University Of Maryland Study Looking At Spread Of Flu In Dorms
Researchers at the University of Maryland are checking into dorm life to study how influenza spreads, according to an article on the NBC News website.
When a student comes in contact with a flu patient, Dr. Donald Milton and colleagues will watch her and test her to see if and when she comes down with flu herself.
The researchers are conducting tests that will help identify the route of transmission — whether people get infected by large droplets of mucus or saliva that carry flu virus into their nasal passages, whether they pick up the virus on their fingers from droplets that have fallen onto surfaces such as desks, or whether they breathe in the virus on tiny, airborne particles, the article said.
The U.S. currently is suffering through one of the most severe flu seasons in recent years. Understanding how and when influenza spreads can help doctors understand and, perhaps, better control the annual flu epidemic.
College residence halls are perfect breeding ground for respiratory viruses such as flu according to the researchers.
“You’re sharing the same air in small rooms,” said Dr. Barbara Albert, head clinician helping oversee the study. “They may not even know they’ve been in contact with somebody else.”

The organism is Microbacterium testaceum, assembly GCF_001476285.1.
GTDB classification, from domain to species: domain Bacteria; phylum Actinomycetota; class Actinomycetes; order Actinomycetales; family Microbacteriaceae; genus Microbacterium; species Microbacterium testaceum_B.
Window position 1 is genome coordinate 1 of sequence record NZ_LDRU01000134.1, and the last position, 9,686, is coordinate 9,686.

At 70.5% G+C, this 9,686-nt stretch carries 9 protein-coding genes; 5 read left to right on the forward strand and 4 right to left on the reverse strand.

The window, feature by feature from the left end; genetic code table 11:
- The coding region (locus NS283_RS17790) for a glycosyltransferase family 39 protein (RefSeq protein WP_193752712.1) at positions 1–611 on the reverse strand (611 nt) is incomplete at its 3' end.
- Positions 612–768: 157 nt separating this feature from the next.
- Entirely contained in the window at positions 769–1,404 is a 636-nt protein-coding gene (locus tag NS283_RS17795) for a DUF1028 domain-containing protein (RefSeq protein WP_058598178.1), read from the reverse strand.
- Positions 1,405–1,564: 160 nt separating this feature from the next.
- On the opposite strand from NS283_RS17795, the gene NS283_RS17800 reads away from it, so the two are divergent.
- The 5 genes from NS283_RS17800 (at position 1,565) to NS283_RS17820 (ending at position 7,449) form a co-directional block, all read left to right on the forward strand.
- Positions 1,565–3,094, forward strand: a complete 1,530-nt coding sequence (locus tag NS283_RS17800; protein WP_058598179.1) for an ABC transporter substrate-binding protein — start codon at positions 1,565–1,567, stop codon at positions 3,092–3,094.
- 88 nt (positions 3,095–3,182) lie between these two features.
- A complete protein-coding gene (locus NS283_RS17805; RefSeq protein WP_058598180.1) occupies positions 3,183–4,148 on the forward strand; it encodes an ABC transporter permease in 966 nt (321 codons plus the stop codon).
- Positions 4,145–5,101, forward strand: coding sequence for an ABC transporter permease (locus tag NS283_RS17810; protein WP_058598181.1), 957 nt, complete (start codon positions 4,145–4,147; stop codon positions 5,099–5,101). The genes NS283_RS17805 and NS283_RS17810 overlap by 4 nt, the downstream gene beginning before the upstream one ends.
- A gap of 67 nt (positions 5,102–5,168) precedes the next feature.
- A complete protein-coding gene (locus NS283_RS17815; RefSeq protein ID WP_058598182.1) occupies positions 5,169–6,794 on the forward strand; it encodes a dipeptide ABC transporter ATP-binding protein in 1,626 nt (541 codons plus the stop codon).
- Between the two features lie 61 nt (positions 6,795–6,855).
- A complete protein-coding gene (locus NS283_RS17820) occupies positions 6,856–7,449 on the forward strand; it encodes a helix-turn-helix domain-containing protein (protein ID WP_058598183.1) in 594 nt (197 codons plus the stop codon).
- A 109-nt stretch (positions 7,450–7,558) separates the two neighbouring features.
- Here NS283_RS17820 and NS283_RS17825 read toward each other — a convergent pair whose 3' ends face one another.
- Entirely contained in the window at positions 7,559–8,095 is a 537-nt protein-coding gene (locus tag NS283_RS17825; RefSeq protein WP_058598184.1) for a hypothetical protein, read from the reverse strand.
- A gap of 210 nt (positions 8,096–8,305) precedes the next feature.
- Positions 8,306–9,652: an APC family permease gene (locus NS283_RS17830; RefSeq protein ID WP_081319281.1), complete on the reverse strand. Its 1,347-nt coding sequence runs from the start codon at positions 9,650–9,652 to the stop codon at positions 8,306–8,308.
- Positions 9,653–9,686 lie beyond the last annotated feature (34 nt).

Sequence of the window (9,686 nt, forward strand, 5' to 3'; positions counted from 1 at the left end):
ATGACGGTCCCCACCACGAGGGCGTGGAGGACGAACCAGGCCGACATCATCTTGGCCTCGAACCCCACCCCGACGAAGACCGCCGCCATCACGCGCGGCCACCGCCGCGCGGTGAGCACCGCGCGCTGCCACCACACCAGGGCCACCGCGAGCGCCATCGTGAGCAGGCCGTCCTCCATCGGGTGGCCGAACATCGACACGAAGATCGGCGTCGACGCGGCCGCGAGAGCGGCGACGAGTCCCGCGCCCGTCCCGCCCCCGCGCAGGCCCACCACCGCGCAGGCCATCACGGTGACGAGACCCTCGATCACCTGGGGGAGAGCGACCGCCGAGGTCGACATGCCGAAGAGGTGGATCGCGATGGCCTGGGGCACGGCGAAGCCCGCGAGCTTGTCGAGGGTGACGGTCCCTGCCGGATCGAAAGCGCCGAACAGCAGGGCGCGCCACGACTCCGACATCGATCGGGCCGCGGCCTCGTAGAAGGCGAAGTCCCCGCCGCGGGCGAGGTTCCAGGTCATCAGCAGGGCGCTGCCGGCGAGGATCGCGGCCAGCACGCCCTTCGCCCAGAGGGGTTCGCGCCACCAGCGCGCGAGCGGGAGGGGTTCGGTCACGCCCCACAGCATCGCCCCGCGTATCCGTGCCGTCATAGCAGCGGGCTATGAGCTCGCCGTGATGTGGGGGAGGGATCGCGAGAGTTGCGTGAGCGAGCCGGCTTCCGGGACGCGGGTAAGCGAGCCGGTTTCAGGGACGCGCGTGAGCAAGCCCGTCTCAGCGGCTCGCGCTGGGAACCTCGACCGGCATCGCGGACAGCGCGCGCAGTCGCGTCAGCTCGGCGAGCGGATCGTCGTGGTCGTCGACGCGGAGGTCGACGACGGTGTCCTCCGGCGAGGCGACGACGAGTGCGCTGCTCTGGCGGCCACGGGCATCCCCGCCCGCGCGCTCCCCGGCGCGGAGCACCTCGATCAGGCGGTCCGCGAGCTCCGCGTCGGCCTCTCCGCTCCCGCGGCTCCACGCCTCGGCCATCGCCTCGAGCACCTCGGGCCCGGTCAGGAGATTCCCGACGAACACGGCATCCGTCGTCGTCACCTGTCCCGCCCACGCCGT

Earlier this year, Milton’s research showed that flu virus can remain suspended in the even when infected people are breathing normally.
“We are all breathing out potentially infectious viruses,” said Stefanos Koutsoukos, a biochemistry major helping with the experiment.
The researchers are recruiting patients with flu to use Milton’s Gesundheit 2 “sneeze machine” to measure flu virus they are emitting. The students sit with their faces in the cone-shaped collection device to see what they send out with each breath.
The students are asked about stress, physical activity and sleep. “We are trying to get a broad picture of susceptibility,” Milton said.
The team has a grant from the Defense Advanced Research Projects Agency (DARPA) to develop various tests for infection.
Read the full article.
Disclaimer: Please note that Facebook comments are posted through Facebook and cannot be approved, edited or declined by CleanLink.com. The opinions expressed in Facebook comments do not necessarily reflect those of CleanLink.com or its staff. To find out more about Facebook commenting please read the Conversation Guidelines.